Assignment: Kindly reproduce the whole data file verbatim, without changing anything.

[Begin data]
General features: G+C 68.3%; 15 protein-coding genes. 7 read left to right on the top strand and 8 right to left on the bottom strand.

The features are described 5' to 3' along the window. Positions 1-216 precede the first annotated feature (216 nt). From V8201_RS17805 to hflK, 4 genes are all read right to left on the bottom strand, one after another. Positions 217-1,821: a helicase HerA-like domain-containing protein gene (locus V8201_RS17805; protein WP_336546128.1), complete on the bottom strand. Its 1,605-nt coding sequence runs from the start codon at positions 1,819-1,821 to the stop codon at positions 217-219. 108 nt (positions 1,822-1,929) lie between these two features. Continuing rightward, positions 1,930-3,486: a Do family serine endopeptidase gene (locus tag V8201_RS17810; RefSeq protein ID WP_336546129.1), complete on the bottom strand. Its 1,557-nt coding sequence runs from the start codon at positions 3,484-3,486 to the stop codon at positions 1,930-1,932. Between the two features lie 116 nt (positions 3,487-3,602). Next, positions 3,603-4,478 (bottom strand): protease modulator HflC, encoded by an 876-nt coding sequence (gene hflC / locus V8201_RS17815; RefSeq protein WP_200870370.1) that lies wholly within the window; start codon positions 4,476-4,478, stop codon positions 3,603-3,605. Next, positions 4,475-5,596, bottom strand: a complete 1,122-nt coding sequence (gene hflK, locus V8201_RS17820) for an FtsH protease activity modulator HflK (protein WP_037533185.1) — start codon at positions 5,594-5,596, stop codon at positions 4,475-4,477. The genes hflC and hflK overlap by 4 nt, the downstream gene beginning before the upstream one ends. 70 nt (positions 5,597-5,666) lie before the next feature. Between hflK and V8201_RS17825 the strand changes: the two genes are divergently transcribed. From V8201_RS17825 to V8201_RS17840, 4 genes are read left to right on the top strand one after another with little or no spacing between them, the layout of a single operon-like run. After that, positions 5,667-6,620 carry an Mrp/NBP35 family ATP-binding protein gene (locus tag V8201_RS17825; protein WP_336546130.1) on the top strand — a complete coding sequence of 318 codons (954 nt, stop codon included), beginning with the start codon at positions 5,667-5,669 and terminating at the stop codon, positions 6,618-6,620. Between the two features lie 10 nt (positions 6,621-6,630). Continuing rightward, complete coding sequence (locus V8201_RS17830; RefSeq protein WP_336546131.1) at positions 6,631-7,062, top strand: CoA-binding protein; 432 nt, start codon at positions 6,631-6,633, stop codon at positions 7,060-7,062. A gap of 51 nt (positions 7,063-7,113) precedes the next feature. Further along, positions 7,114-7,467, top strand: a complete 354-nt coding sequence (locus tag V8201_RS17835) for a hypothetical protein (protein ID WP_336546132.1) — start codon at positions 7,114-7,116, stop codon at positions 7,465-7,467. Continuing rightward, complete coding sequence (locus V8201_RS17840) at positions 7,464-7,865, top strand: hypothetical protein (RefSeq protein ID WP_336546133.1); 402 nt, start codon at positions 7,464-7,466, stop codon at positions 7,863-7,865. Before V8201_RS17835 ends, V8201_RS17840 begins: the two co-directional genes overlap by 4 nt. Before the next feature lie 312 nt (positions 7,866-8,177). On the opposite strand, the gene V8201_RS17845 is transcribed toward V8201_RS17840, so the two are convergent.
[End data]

General features: G+C 68.3%; 15 protein-coding genes. 7 read left to right on the top strand and 8 right to left on the bottom strand.

The features are described 5' to 3' along the window. Positions 1-216 precede the first annotated feature (216 nt). From V8201_RS17805 to hflK, 4 genes are all read right to left on the bottom strand, one after another. Positions 217-1,821: a helicase HerA-like domain-containing protein gene (locus V8201_RS17805; protein WP_336546128.1), complete on the bottom strand. Its 1,605-nt coding sequence runs from the start codon at positions 1,819-1,821 to the stop codon at positions 217-219. 108 nt (positions 1,822-1,929) lie between these two features. Continuing rightward, positions 1,930-3,486: a Do family serine endopeptidase gene (locus tag V8201_RS17810; RefSeq protein ID WP_336546129.1), complete on the bottom strand. Its 1,557-nt coding sequence runs from the start codon at positions 3,484-3,486 to the stop codon at positions 1,930-1,932. Between the two features lie 116 nt (positions 3,487-3,602). Next, positions 3,603-4,478 (bottom strand): protease modulator HflC, encoded by an 876-nt coding sequence (gene hflC / locus V8201_RS17815; RefSeq protein WP_200870370.1) that lies wholly within the window; start codon positions 4,476-4,478, stop codon positions 3,603-3,605. Next, positions 4,475-5,596, bottom strand: a complete 1,122-nt coding sequence (gene hflK, locus V8201_RS17820) for an FtsH protease activity modulator HflK (protein WP_037533185.1) — start codon at positions 5,594-5,596, stop codon at positions 4,475-4,477. The genes hflC and hflK overlap by 4 nt, the downstream gene beginning before the upstream one ends. 70 nt (positions 5,597-5,666) lie before the next feature. Between hflK and V8201_RS17825 the strand changes: the two genes are divergently transcribed. From V8201_RS17825 to V8201_RS17840, 4 genes are read left to right on the top strand one after another with little or no spacing between them, the layout of a single operon-like run. After that, positions 5,667-6,620 carry an Mrp/NBP35 family ATP-binding protein gene (locus tag V8201_RS17825; protein WP_336546130.1) on the top strand — a complete coding sequence of 318 codons (954 nt, stop codon included), beginning with the start codon at positions 5,667-5,669 and terminating at the stop codon, positions 6,618-6,620. Between the two features lie 10 nt (positions 6,621-6,630). Continuing rightward, complete coding sequence (locus V8201_RS17830; RefSeq protein WP_336546131.1) at positions 6,631-7,062, top strand: CoA-binding protein; 432 nt, start codon at positions 6,631-6,633, stop codon at positions 7,060-7,062. A gap of 51 nt (positions 7,063-7,113) precedes the next feature. Further along, positions 7,114-7,467, top strand: a complete 354-nt coding sequence (locus tag V8201_RS17835) for a hypothetical protein (protein ID WP_336546132.1) — start codon at positions 7,114-7,116, stop codon at positions 7,465-7,467. Continuing rightward, complete coding sequence (locus V8201_RS17840) at positions 7,464-7,865, top strand: hypothetical protein (RefSeq protein ID WP_336546133.1); 402 nt, start codon at positions 7,464-7,466, stop codon at positions 7,863-7,865. Before V8201_RS17835 ends, V8201_RS17840 begins: the two co-directional genes overlap by 4 nt. Before the next feature lie 312 nt (positions 7,866-8,177). On the opposite strand, the gene V8201_RS17845 is transcribed toward V8201_RS17840, so the two are convergent.